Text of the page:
Ask Stella Elder and Joel Chan what’s new, then get comfortable. You’ll be listening to this mother and son for more than a couple of minutes.
Since 2003, the dynamic duo has experienced a new husband and stepfather, a new country, new green cards, new schools, new career paths, even a new tibia.
Meanwhile, they’ve connected with a whole new life in Broken Arrow, Okla., far from their native Singapore.
“I remarried, and we relocated here,” Elder says. “My husband is American. We met on the Internet in May 2003 and got married in July 2003. He came to Singapore. It’s crazy! And, we’ve been married almost six years now. It’s awesome.”
The former teacher adds that Chan and his biological father were never really close, so her son often asked, “When are you going to give me a real dad?” He met his stepfather, Donald Elder, when the man arrived in Singapore for the wedding.
“I was excited about it,” Chan says.
“Because he wanted a new dad!” Elder interjects.
“And, I wanted to go to America!”
Chan and his stepfather hit it off, and according to his mother, “They are so alike, it’s uncanny. People think he’s really his son. His mannerisms, his habits — exactly the same.”
Coming to the United States in 2004, Chan remembers, “was hard initially, because I had a bunch of friends, and the idea of moving … it was terrifying.”
However, he found himself better suited to the American education system. According to Chan, Singapore’s system catered to the gifted students.
His mother compares it to a pressure cooker. “If you’re not in the top 10 percent, you’re considered low average.”
After their move, Elder, who had 20 years of teaching experience, found out she couldn’t keep working in her chosen field without two more years of college to get her American credentials. She decided to enroll at Tulsa Technology Center’s Lemley campus to try out culinary arts. Elder had started cooking with her grandmother at age 5 and grew up loving food and preparing it.
At Tulsa Tech, the student was drawn to SkillsUSA’s competition program and how it reached from local to internationals. “My teacher, Mr. Michael Yip, he knew I loved to compete, and he said, ‘You will be great in SkillsUSA,’ ” she remembers.
He was right, and Elder advanced to the 2009 SkillsUSA Championships as a postsecondary Culinary Arts contestant. Chan, by then in high school, also made it to nationals, but in Advertising Design.
“It’s just amazing that the two of us are ending up in the same place,” Elder says of the championships. “He has done so well. I’m just so supportive of Tulsa Tech and the technical schools.”
“I’ve always wanted to do graphics instead of traditional art,” Chan explains. “I had a chance to do AP [advanced placement] art my senior year.” He took the AP classes but found them lacking. “AP is great for fine arts, but our classes did not have the computers or equipment.”
Chan grins. “Touring Tulsa Tech, it was, like, amazing. Through Tech, our program is connected to SkillsUSA. Because [SkillsUSA] provides the materials for us at Tech — the reason I joined was because my teacher said you don’t get this stuff unless you join SkillsUSA.”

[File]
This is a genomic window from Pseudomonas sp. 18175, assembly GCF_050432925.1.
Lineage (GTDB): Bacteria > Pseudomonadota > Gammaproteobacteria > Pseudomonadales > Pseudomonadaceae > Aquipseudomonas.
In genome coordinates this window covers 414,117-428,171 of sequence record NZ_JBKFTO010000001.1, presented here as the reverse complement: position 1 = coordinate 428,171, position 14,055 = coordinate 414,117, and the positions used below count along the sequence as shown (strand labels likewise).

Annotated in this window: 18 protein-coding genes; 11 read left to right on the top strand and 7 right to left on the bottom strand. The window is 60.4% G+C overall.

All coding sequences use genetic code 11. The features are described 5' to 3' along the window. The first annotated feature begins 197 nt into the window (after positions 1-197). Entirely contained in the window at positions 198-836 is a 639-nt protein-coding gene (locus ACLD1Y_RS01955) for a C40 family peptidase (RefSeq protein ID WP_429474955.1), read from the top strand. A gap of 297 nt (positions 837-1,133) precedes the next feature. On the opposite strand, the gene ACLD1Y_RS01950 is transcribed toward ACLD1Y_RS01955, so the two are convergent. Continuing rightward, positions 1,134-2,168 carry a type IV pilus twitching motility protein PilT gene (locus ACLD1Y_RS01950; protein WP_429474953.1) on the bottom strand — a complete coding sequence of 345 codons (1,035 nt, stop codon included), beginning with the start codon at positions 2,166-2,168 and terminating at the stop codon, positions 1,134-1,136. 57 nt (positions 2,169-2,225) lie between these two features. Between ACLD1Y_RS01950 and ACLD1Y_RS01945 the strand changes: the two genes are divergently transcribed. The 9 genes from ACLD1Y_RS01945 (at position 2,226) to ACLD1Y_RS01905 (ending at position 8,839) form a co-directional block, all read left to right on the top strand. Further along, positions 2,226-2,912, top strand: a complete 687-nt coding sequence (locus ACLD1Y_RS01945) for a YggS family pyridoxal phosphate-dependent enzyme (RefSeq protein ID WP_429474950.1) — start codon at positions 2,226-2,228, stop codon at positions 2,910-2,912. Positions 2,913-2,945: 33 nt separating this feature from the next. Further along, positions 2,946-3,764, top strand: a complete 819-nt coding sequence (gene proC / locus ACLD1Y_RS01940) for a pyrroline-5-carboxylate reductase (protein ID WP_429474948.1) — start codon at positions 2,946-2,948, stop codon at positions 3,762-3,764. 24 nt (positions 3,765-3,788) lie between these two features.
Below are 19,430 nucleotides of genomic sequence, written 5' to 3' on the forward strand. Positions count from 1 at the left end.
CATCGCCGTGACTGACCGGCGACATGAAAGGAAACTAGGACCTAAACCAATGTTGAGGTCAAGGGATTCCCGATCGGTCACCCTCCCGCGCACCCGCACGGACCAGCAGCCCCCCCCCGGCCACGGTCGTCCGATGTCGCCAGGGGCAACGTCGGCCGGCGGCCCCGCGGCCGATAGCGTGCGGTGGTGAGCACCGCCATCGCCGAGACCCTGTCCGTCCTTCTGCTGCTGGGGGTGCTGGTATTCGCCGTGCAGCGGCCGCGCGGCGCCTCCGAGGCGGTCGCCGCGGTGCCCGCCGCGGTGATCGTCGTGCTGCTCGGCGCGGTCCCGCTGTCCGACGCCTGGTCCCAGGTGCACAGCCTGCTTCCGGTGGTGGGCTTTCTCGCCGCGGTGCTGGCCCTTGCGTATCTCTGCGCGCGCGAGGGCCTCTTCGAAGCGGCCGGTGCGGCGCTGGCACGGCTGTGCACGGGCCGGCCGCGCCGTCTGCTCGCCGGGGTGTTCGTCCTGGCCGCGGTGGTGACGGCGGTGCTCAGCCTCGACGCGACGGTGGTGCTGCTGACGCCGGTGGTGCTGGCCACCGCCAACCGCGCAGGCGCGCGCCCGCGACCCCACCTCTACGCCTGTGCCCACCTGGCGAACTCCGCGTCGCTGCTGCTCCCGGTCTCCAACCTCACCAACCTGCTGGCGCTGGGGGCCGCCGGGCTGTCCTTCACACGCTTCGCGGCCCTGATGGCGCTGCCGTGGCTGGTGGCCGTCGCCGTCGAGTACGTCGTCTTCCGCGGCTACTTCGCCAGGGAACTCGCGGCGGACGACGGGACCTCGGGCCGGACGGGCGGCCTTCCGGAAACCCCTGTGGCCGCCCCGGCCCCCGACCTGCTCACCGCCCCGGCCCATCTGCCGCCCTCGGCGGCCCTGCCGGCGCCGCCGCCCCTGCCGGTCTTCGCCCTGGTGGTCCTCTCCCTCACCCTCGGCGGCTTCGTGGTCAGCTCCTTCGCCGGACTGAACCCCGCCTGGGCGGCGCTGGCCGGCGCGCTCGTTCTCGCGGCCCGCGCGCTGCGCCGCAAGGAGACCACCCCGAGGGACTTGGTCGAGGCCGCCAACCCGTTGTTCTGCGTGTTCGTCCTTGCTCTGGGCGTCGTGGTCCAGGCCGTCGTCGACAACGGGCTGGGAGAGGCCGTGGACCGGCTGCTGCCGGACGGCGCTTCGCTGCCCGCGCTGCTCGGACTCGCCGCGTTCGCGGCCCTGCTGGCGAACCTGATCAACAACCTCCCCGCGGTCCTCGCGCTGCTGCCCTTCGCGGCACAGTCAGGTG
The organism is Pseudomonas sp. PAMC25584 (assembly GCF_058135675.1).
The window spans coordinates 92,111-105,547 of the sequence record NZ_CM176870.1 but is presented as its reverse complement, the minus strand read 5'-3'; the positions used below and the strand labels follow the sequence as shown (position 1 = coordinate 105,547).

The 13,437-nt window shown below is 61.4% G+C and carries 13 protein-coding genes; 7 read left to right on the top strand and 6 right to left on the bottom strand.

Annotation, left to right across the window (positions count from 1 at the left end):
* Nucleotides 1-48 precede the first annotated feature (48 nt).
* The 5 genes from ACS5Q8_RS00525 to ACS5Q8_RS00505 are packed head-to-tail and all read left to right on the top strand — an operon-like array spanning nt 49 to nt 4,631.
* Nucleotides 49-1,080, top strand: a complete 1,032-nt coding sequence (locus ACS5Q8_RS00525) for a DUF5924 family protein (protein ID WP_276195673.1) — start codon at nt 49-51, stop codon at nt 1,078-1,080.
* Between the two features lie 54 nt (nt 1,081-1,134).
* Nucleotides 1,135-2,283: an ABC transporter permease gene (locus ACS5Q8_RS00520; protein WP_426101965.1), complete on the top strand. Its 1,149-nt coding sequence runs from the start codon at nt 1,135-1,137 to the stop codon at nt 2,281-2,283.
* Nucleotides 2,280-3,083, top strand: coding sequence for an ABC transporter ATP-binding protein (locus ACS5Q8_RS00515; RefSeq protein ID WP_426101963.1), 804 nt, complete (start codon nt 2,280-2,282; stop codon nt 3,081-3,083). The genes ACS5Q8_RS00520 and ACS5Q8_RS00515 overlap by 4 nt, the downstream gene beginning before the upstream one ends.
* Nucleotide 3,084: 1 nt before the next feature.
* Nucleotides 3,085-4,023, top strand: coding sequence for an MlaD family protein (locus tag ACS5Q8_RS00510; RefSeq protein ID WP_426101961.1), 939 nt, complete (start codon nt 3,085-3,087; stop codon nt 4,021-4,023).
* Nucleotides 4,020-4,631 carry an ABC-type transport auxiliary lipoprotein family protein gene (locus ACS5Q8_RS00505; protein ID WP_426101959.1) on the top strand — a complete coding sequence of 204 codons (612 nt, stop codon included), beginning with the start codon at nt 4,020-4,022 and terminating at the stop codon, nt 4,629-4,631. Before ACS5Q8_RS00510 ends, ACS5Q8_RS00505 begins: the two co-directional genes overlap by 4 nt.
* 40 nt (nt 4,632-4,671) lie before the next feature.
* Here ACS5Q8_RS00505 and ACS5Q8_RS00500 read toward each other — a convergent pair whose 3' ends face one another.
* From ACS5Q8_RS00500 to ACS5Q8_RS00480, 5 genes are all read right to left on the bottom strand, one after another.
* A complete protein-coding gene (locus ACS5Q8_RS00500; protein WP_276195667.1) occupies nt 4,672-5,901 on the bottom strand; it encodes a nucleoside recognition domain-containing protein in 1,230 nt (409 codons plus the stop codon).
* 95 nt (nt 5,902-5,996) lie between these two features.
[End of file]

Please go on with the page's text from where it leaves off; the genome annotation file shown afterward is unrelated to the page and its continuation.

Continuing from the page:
Returning to Singapore
Even now, Elder occasionally gets homesick. “I’ve been living in Singapore almost all my life,” she says. “I’m good here, but I’m good there, too.” Her son however, has become “Americanized.” After fulfilling the residency requirement, he’s looking forward to applying for U.S. citizenship in two years.
However, since he is still legally a citizen of Singapore, Chan had to go back last summer to begin two years of mandatory service in the military.
“All my uncles, my dad, everybody has done it,” he says. “It’s kind of like a rite of passage. There is no war going on with us, because we’re so tiny.”
Elder went with him, but problems with his enlistment and the Singapore military’s capacity constraints prevented Chan from fulfilling his obligation.
“We did our part, but the authorities made it very difficult for us,” Elder explains. “And, we decided that it was not worth the two years for him to serve when he has no plans to live in Singapore anymore. It was a complicated experience for all of us.”
Without the mandatory service, Chan will never be able to reside in Singapore again. But he loves living in the United States, and the trip has emphasized how much he’s changed.
“He had a hard time understanding his own people,” Elder remembers. “He could not take the hot tropical weather, and he even contracted the swine flu when he was there. He is extremely happy to be back home in the U.S. He does not want to go back to Singapore anymore. To him, his growing up and formative years were here, and I agree with him.”
“As for me, I shall continue to hold on to my Singapore citizenship, as I still enjoy medical benefits there,” Elder says. During the summer trip, she worked in a visit to a surgeon about a leg injury. “I had surgery to remove the nail in my left tibia, and gum surgery as well, while I was back in Singapore with Joel,” she explains.
Just as the Internet changed the family’s life years earlier, it again proved useful. The orthopedic surgeon was one of Elder’s former students who had connected with her on Facebook last year.
Back in the States, she recently was offered a sous-chef job after being recommended by someone who saw her working. Elder surmises it’s because when she does something, she puts her heart into it — a trait she’s tried to instill in her son.
Chan is continuing his graphic arts studies at Oklahoma State University in Stillwater. (To see some of his work, visit: www.jcgraphicarts.com.) He hopes to work as a creative director.
Of his SkillsUSA Championships experience, “it was an awesome experience for my mom because I doubt she expected to do this together,” Chan now says. “I had just a blast knowing this was taking me somewhere.”